Catching the snitch: Quidditch at UCLA
Quidditch, the sport from the "Harry Potter" book and movie franchise has been taken from the page to the pitch and the UCLA Quidditch brings the sport to Westwood.
On first sight the game looks similar to what is presented in the film adaptation of J.K. Rowling's magical epic.
Two teams with seven players take the pitch. Each team sends out three chasers who attempt to score the quaffle through one of three goals, two beaters, who attempt to stop the chasers by pounding them with bludgers, a keeper, who protects the goals; and the seeker, who attempts to catch the snitch.
In place of Rowling's sentient, flying golden ball, the seekers attempt to steal a tennis ball tied to the back of a player dressed in highlighter yellow.
To compensate for this vertical challenge, all players must keep a broom between their legs when they are in play.
Running with a broom between your legs is awkward, at first. Fortunately, no one who attended the UCLA Quidditch Program's open practice on April 11 crashed and burned.
Before attending the the practice, I had my doubts about the athletic nature of a game lifted from a book about wizards. Not alone in my skepticism UCLA student and former track and field runner at Montebello High School Justin Raya did not expect the game to be so exciting.
"I thought it was going to be really chill. But once you get the hang of it...the energy of competition comes through," Raya said after practice.
For SMC student Jasmine Jafari, Quidditch gave her a chance to fight back against a disease that put her on the sidelines of life.
Normally referred to in these pages as Inter-Club Council Chair, Jafari is a member of the UCLA Quidditch program's junior varsity team, the Wizards of Westwood.
Jafari has battled asthma and other respiratory problems since she was 14. In her junior year of high school she was told by doctors to cut out all cardiovascular exercise or risk suffering pneumothorax, a collapsed lung.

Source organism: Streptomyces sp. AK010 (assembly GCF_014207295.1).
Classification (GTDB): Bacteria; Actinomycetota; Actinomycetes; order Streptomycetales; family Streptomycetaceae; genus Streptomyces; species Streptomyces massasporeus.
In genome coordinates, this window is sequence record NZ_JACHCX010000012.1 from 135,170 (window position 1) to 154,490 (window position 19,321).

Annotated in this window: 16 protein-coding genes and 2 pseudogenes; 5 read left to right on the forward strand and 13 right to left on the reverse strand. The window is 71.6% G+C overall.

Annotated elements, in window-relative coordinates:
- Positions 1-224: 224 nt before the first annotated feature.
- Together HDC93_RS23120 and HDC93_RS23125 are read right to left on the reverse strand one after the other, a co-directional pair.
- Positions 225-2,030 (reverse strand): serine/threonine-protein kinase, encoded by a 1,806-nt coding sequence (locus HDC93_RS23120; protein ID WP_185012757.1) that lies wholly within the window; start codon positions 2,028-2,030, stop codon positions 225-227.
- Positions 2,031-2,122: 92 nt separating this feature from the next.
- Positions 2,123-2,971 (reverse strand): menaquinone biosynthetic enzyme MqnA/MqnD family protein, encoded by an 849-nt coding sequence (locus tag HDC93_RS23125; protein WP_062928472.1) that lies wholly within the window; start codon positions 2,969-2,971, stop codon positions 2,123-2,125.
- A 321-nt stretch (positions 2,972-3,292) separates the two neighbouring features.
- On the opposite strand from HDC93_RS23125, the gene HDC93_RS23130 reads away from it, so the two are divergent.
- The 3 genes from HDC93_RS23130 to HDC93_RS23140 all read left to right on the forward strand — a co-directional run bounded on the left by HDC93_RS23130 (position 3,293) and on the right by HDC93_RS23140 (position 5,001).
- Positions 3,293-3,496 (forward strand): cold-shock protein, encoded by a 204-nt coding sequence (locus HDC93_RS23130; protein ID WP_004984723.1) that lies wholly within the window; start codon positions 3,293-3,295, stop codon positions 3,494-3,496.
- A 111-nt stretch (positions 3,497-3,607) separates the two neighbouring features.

Due to her respiratory problems, she was forced to give up one of her hobbies, running.
It was not until this summer that Jafari was put on experimental drugs and vaporized steroids, that doctors cleared her to reintroduce her body to cardio exercise.
At first she attended practices to watch, then, due to Quidditch's free substitution rules which mirror hockey, she inserted herself into action for 10-15 seconds at a time.
At first, her muscle memory was gone, but as her participation in practices increased, her athleticism returned. Just like riding a broom.
After what Jafari called, "three months of paperwork hell" and a cost of $300, she was allowed to officially join the program.
She stayed through both the physical and bureaucratic process for the same reason most athletes stick with their sport. "It is something that made me really happy and it allowed me to leave the stress of the whole week behind," Jafari said.
The sport, in a refreshing change of pace, does not take itself too seriously. The first rule that UCLA Quidditch President Brennan Ross laid down was, "Don't be an asshole."
There is an international ruling body called the International Quidditch Association, and every year a Quidditch World Cup is held by the IQA.
So, maybe one day, there will be a statue of a Quidditch coach placed next to the one of John Wooden.
Until then, Quidditch will leave everyone else who tries it panting like a dog in the Mojave.